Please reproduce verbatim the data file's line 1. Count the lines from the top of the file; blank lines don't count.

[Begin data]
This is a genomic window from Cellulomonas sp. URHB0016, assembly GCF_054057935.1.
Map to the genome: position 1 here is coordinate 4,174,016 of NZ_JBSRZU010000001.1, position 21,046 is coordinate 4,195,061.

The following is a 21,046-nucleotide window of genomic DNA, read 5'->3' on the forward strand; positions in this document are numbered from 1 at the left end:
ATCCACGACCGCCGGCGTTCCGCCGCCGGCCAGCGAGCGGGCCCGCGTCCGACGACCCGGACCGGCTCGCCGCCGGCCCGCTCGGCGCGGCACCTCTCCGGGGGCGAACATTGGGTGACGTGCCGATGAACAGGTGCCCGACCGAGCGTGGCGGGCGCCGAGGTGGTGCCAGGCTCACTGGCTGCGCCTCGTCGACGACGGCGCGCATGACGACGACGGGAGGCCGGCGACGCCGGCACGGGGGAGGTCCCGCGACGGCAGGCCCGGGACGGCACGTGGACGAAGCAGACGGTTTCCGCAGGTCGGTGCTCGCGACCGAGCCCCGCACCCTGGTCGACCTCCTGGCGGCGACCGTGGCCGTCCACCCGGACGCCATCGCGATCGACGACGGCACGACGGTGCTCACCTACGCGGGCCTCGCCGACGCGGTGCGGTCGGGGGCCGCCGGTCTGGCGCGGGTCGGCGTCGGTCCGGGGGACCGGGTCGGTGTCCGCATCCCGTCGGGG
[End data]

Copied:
This is a genomic window from Cellulomonas sp. URHB0016, assembly GCF_054057935.1.